296 FROM CHARCHAN TO CHARKHLIK [Chap. VIII
of Ching-chueh, located above on the Niya River, lies to the west of Chu-mo, though the distance shown as 2,000 li is grossly exaggerated.12 Chu-mo, with its capital of the same name, is described as a petty ` kingdom ', containing ` 23o families, comprising i,6io persons, with 32o trained soldiers, a Guardian Marquis, a Right General, a Left General, and an Interpreter-in-chief. The city is distant from the seat of the Governor-General on the north-west 2,258 li. The country joins Hwuy-le on the north, and it is about three days' journey to the kingdom of Little Wan on the south. Grapes and other fruits are produced. The kingdom of Tsing-tseué (Ching-chiieh) on the west is 2,000 li distant.'
By Hwuy-le, i.e. Wu-lei ,,, I*, is meant the vicinity of Châdir, between Korla and Kuchâ, on the great route north of the Tarim, which served under the Former Han dynasty as headquarters for the Protector-General of the Western Regions.' A reference to the map shows that the bearing here recorded is accurate enough, Charchan being situated in 85° 35' long. according to our surveys (see Map No. 46), while Dr. Hassenstein's map places Châdir in circ. 84° 50'.14 As to the still smaller ` kingdom of Little Wan ' or Hsiao yiian, which lay about three days' journey to the south of Chu-mo, and of which a brief account is given in the succeeding notice of the Hsi yü chuan, it is certain that it must be identified with the small settlements of cultivators and herdsmen which are scattered along the foot of the Kun-lun south and south-west of Charchan, from Achchan to the debouchure of the Mölcha and Endere Rivers (see Maps Nos. 43, 47). To judge from the distance indicated, the ` capital ' of this tract, the ` city ' of Yti-ling, may be placed about Dalai-kurghân, as suggested by Dr. Herrmann." The population recorded for Hsiao yiian, 15o families, throws light on the modest resources of this hill tract. It is correctly described as ' lying out of the way of the high road ' and adjoining on the east the territory of the nomadic Jo Chiang, who held the high plateaus south of the flltin-tâgh, including Tsaidam.
The annals of the Later Han duly mention Chu-mo IL 2k in its proper place between the territories of Shan-shan and Ching-chiieh, on the great southern route from Yü-mên to Khotan.'6 Also the Wei lio (composed A. D. 239-265) notes it, along with Hsiao-yuan and Ching-chiieh, among the territories dependent on Shan-span." No details are furnished by these records, nor does Char-chan appear otherwise to receive any special notice in the Annals of the dynasties which intervened between the Han and Tang periods.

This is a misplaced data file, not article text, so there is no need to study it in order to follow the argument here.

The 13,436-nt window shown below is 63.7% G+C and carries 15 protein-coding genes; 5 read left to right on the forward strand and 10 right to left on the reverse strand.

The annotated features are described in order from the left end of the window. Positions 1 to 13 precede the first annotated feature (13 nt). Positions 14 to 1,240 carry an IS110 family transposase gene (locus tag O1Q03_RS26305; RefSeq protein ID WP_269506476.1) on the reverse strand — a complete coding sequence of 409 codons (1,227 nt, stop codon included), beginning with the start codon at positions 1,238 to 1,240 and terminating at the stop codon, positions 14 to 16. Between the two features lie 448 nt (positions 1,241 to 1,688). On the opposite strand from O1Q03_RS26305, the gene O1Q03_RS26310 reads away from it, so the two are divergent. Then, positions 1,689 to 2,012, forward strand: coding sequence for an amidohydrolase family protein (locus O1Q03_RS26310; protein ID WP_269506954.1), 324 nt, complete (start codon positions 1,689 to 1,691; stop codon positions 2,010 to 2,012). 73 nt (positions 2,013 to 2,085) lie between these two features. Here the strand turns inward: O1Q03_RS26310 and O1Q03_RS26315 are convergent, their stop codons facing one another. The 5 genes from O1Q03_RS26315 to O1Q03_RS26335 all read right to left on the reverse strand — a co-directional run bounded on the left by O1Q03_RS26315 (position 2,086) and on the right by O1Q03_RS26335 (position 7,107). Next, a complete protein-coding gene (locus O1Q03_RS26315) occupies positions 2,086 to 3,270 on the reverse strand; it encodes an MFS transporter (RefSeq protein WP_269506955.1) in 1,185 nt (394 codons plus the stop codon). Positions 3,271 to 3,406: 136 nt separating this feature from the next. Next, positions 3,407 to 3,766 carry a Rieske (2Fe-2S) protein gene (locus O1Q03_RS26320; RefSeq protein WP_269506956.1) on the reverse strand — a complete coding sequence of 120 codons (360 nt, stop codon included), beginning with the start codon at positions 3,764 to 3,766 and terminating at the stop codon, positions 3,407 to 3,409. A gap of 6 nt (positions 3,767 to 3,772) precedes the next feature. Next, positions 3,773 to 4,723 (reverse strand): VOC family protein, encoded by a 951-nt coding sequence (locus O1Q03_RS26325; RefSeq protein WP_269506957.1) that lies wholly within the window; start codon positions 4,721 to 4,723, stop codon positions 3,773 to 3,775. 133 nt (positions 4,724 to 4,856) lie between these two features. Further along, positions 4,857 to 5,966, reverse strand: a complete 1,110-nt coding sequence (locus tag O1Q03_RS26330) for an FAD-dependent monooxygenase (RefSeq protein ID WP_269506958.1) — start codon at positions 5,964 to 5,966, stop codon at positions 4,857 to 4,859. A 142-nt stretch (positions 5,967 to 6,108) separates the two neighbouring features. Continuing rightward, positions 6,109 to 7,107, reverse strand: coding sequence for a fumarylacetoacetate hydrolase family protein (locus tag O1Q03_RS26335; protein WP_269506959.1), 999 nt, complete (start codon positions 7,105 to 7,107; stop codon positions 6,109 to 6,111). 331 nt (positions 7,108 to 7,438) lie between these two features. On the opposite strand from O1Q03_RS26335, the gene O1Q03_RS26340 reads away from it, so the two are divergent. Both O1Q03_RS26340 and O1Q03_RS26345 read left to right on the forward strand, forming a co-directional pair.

But we have direct and authentic evidence that Charchan was still inhabited and probably a separate chiefship towards the end of the third century A. D. in the Chinese tablet from the Niya Site, N. xiv. iii. 1o, which mentions a present offered to a Royal consort from Chü-mo.18 There is also reason to believe that Charchan is meant by Calnzadana, mentioned in a Kharosthi tablet from the same site as the locality from which a messenger is dispatched to Khotana, i. e. Khotan,
12 See above, pp. 219 sq. ; cf. also Hermann, Seidenstrassen,
p. 99, where an endeavour is made to account for this palpable exaggeration. Seeing that the position of Chü-mo and Ching-chiieh are quite certain, this great error in distance serves as a warning against placing too great reliance on the distance estimates •in the Han Annals' survey of the Western Regions.
16 Cf. Wylie, J. Anlhrop. Inst., xi. p. 95 ; Herrmann, Seidenstrassen, pp. 38, 86. See also below, Chap. xxx, sec. ii, note 8.
14 I must leave it undecided how this bearing to the north of Chü-mo is to be reconciled with the statement immediately preceding about the seat of the Governor-General, i.e.
Wu-lei, being to the north-west. Considering the vast distance, almost all impassable desert, which in the direct line separates Charchan from the small oasis north of the Taklamakân, either location is sufficiently correct and suggests the use of some map by the compiler of the ' Notes on the Western Regions'.
15 See Herrmann, Seidenstrassen, p. 99.
16 Cf. Chavannes, T'oung-pao, 1907, p. 170.
17 See ibid., 1905, pp. 535 sqq. The Wei lio by a
graphic error shows the name as 11. Chit-chih instead of
18 See above, p. 218 ; Chavannes, Documents, p. 203.